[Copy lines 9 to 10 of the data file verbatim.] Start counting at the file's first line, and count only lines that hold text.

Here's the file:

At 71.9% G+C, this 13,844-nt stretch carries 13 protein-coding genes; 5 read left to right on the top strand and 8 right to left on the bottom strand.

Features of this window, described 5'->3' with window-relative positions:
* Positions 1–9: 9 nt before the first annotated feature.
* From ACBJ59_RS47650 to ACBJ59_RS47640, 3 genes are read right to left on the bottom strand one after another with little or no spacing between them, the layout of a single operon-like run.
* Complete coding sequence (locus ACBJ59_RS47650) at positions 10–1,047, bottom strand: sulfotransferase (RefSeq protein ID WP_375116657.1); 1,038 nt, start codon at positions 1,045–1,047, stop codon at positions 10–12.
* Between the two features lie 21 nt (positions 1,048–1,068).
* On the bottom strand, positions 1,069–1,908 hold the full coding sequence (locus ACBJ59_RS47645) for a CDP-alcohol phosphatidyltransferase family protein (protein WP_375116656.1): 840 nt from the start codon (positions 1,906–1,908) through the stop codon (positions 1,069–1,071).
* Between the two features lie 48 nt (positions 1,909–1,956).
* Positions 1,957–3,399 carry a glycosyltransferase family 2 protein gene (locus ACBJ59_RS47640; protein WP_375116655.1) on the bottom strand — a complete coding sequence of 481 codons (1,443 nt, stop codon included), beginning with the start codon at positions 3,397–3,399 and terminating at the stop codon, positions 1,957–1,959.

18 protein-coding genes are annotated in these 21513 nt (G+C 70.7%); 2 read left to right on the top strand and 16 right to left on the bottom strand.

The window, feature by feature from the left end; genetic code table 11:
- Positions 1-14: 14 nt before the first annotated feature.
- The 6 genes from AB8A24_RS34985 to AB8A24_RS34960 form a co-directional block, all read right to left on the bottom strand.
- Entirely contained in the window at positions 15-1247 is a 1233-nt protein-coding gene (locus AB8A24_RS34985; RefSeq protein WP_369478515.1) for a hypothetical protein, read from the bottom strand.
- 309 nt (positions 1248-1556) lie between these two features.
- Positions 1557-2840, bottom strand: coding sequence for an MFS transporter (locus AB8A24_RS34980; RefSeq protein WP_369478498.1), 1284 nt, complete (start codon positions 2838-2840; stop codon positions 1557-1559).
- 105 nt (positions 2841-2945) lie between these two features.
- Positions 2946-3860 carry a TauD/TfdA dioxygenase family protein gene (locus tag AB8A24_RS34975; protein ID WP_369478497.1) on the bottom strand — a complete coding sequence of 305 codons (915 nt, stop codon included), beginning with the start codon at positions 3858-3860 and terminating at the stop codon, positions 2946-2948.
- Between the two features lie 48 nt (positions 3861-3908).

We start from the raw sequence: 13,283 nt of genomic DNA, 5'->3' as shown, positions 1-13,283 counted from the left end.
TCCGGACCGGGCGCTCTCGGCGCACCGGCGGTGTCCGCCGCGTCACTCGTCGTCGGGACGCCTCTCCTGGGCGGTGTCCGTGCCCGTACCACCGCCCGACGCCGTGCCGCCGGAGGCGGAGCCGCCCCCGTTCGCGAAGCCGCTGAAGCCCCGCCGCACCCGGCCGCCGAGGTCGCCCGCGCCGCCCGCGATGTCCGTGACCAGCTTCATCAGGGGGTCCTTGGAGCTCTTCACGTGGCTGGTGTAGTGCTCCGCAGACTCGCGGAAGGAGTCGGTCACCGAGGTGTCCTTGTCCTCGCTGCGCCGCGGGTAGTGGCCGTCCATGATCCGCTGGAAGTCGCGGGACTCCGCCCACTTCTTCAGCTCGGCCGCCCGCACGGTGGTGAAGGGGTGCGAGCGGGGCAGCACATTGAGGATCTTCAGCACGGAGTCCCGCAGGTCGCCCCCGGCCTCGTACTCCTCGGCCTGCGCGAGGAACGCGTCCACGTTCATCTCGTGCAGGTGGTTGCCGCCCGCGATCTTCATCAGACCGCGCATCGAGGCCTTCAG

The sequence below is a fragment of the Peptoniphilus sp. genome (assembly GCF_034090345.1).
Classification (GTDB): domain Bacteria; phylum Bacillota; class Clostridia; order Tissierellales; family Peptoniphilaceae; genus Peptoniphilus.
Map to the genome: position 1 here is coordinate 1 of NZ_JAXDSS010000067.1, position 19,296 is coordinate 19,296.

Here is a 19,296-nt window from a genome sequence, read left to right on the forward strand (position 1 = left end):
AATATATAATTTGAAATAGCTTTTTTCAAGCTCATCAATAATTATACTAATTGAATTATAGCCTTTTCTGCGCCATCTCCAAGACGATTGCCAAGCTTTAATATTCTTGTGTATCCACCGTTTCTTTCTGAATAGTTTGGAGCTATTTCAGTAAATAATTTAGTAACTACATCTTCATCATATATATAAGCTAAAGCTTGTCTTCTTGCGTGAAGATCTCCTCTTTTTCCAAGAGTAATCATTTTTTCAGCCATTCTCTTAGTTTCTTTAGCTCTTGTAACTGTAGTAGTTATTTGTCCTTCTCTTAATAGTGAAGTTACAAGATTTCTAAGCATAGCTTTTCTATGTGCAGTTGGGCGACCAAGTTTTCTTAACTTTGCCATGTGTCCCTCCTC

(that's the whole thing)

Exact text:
* Positions 1,957–3,399 carry a glycosyltransferase family 2 protein gene (locus ACBJ59_RS47640; protein WP_375116655.1) on the bottom strand — a complete coding sequence of 481 codons (1,443 nt, stop codon included), beginning with the start codon at positions 3,397–3,399 and terminating at the stop codon, positions 1,957–1,959.

18 protein-coding genes are annotated in these 21513 nt (G+C 70.7%); 2 read left to right on the top strand and 16 right to left on the bottom strand.